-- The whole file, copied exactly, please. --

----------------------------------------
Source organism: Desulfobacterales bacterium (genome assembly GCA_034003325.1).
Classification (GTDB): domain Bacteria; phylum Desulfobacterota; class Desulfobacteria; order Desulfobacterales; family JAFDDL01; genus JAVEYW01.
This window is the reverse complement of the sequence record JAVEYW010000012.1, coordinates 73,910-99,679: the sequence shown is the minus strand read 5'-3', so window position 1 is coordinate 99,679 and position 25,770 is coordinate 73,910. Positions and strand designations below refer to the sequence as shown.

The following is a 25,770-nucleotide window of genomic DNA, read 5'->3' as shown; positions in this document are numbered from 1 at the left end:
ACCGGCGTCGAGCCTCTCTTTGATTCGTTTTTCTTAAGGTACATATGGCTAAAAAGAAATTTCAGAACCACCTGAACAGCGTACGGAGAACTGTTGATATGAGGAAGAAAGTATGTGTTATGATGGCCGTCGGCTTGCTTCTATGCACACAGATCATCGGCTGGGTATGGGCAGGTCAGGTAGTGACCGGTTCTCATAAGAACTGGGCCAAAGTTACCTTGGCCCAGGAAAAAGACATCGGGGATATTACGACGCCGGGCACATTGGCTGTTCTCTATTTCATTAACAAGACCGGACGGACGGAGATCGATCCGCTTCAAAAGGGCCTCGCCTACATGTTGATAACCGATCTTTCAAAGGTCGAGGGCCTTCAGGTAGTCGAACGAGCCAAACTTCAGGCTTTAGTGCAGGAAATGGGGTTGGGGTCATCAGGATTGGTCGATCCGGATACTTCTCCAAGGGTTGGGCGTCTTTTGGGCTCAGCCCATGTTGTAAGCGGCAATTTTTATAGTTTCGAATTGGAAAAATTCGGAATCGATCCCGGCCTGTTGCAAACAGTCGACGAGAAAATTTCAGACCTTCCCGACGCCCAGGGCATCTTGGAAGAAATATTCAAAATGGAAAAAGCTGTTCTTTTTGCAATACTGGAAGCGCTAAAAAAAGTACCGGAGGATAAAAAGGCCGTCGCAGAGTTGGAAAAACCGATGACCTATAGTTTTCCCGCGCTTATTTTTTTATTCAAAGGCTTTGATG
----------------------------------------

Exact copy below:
Source organism: Desulfobacterales bacterium (genome assembly GCA_034003325.1).
Classification (GTDB): domain Bacteria; phylum Desulfobacterota; class Desulfobacteria; order Desulfobacterales; family JAFDDL01; genus JAVEYW01.
This window is the reverse complement of the sequence record JAVEYW010000012.1, coordinates 73,910-99,679: the sequence shown is the minus strand read 5'-3', so window position 1 is coordinate 99,679 and position 25,770 is coordinate 73,910. Positions and strand designations below refer to the sequence as shown.

The following is a 25,770-nucleotide window of genomic DNA, read 5'->3' as shown; positions in this document are numbered from 1 at the left end:
ACCGGCGTCGAGCCTCTCTTTGATTCGTTTTTCTTAAGGTACATATGGCTAAAAAGAAATTTCAGAACCACCTGAACAGCGTACGGAGAACTGTTGATATGAGGAAGAAAGTATGTGTTATGATGGCCGTCGGCTTGCTTCTATGCACACAGATCATCGGCTGGGTATGGGCAGGTCAGGTAGTGACCGGTTCTCATAAGAACTGGGCCAAAGTTACCTTGGCCCAGGAAAAAGACATCGGGGATATTACGACGCCGGGCACATTGGCTGTTCTCTATTTCATTAACAAGACCGGACGGACGGAGATCGATCCGCTTCAAAAGGGCCTCGCCTACATGTTGATAACCGATCTTTCAAAGGTCGAGGGCCTTCAGGTAGTCGAACGAGCCAAACTTCAGGCTTTAGTGCAGGAAATGGGGTTGGGGTCATCAGGATTGGTCGATCCGGATACTTCTCCAAGGGTTGGGCGTCTTTTGGGCTCAGCCCATGTTGTAAGCGGCAATTTTTATAGTTTCGAATTGGAAAAATTCGGAATCGATCCCGGCCTGTTGCAAACAGTCGACGAGAAAATTTCAGACCTTCCCGACGCCCAGGGCATCTTGGAAGAAATATTCAAAATGGAAAAAGCTGTTCTTTTTGCAATACTGGAAGCGCTAAAAAAAGTACCGGAGGATAAAAAGGCCGTCGCAGAGTTGGAAAAACCGATGACCTATAGTTTTCCCGCGCTTATTTTTTTATTCAAAGGCTTTGATG